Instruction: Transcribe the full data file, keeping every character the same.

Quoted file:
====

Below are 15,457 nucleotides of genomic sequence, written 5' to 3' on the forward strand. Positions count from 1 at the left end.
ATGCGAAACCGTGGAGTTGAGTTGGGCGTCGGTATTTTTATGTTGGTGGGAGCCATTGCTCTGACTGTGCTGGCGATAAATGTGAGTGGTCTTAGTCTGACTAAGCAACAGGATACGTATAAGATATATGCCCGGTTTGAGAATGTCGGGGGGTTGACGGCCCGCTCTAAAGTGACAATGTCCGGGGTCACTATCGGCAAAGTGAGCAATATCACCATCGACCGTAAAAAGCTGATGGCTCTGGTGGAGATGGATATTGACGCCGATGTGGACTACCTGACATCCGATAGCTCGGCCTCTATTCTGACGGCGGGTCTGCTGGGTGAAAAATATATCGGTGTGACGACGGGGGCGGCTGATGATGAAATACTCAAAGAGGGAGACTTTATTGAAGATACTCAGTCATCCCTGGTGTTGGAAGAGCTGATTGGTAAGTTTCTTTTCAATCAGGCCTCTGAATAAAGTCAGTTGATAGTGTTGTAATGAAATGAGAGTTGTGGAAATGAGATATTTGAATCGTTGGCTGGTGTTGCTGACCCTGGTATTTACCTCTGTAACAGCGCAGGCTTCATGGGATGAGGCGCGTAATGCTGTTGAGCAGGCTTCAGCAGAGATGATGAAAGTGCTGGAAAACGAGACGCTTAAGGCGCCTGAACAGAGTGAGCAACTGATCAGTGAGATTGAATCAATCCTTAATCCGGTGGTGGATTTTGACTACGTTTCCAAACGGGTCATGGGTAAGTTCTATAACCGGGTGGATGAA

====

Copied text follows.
Below are 15,457 nucleotides of genomic sequence, written 5' to 3' on the forward strand. Positions count from 1 at the left end.
ATGCGAAACCGTGGAGTTGAGTTGGGCGTCGGTATTTTTATGTTGGTGGGAGCCATTGCTCTGACTGTGCTGGCGATAAATGTGAGTGGTCTTAGTCTGACTAAGCAACAGGATACGTATAAGATATATGCCCGGTTTGAGAATGTCGGGGGGTTGACGGCCCGCTCTAAAGTGACAATGTCCGGGGTCACTATCGGCAAAGTGAGCAATATCACCATCGACCGTAAAAAGCTGATGGCTCTGGTGGAGATGGATATTGACGCCGATGTGGACTACCTGACATCCGATAGCTCGGCCTCTATTCTGACGGCGGGTCTGCTGGGTGAAAAATATATCGGTGTGACGACGGGGGCGGCTGATGATGAAATACTCAAAGAGGGAGACTTTATTGAAGATACTCAGTCATCCCTGGTGTTGGAAGAGCTGATTGGTAAGTTTCTTTTCAATCAGGCCTCTGAATAAAGTCAGTTGATAGTGTTGTAATGAAATGAGAGTTGTGGAAATGAGATATTTGAATCGTTGGCTGGTGTTGCTGACCCTGGTATTTACCTCTGTAACAGCGCAGGCTTCATGGGATGAGGCGCGTAATGCTGTTGAGCAGGCTTCAGCAGAGATGATGAAAGTGCTGGAAAACGAGACGCTTAAGGCGCCTGAACAGAGTGAGCAACTGATCAGTGAGATTGAATCAATCCTTAATCCGGTGGTGGATTTTGACTACGTTTCCAAACGGGTCATGGGTAAGTTCTATAACCGGGTGGATGAA